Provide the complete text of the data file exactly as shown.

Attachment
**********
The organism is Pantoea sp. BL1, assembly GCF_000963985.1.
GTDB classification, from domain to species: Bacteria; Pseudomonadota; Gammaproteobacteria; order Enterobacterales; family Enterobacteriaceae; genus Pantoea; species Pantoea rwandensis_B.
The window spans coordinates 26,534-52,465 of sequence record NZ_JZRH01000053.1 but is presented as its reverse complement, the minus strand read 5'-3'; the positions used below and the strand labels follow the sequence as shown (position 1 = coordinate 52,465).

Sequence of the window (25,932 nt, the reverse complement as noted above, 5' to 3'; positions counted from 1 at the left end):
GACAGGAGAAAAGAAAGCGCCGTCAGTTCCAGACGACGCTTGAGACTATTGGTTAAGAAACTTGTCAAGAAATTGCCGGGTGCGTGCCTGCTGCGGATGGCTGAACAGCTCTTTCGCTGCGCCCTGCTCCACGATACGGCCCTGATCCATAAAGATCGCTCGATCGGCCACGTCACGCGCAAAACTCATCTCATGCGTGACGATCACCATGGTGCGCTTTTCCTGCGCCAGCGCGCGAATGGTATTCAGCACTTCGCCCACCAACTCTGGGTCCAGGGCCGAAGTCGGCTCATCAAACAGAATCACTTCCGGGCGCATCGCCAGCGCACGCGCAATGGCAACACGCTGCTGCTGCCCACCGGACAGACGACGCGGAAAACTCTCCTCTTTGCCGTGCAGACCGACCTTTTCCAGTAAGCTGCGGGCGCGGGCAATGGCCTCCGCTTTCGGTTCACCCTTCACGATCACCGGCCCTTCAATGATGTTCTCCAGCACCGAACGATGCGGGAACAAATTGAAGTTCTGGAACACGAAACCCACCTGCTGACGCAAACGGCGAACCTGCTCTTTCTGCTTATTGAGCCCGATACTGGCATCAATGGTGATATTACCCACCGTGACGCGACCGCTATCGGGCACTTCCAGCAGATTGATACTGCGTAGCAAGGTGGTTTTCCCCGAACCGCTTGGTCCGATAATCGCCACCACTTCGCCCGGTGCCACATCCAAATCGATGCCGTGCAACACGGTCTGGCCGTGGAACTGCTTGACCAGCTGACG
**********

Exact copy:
The organism is Pantoea sp. BL1, assembly GCF_000963985.1.
GTDB classification, from domain to species: Bacteria; Pseudomonadota; Gammaproteobacteria; order Enterobacterales; family Enterobacteriaceae; genus Pantoea; species Pantoea rwandensis_B.
The window spans coordinates 26,534-52,465 of sequence record NZ_JZRH01000053.1 but is presented as its reverse complement, the minus strand read 5'-3'; the positions used below and the strand labels follow the sequence as shown (position 1 = coordinate 52,465).

Sequence of the window (25,932 nt, the reverse complement as noted above, 5' to 3'; positions counted from 1 at the left end):
GACAGGAGAAAAGAAAGCGCCGTCAGTTCCAGACGACGCTTGAGACTATTGGTTAAGAAACTTGTCAAGAAATTGCCGGGTGCGTGCCTGCTGCGGATGGCTGAACAGCTCTTTCGCTGCGCCCTGCTCCACGATACGGCCCTGATCCATAAAGATCGCTCGATCGGCCACGTCACGCGCAAAACTCATCTCATGCGTGACGATCACCATGGTGCGCTTTTCCTGCGCCAGCGCGCGAATGGTATTCAGCACTTCGCCCACCAACTCTGGGTCCAGGGCCGAAGTCGGCTCATCAAACAGAATCACTTCCGGGCGCATCGCCAGCGCACGCGCAATGGCAACACGCTGCTGCTGCCCACCGGACAGACGACGCGGAAAACTCTCCTCTTTGCCGTGCAGACCGACCTTTTCCAGTAAGCTGCGGGCGCGGGCAATGGCCTCCGCTTTCGGTTCACCCTTCACGATCACCGGCCCTTCAATGATGTTCTCCAGCACCGAACGATGCGGGAACAAATTGAAGTTCTGGAACACGAAACCCACCTGCTGACGCAAACGGCGAACCTGCTCTTTCTGCTTATTGAGCCCGATACTGGCATCAATGGTGATATTACCCACCGTGACGCGACCGCTATCGGGCACTTCCAGCAGATTGATACTGCGTAGCAAGGTGGTTTTCCCCGAACCGCTTGGTCCGATAATCGCCACCACTTCGCCCGGTGCCACATCCAAATCGATGCCGTGCAACACGGTCTGGCCGTGGAACTGCTTGACCAGCTGACG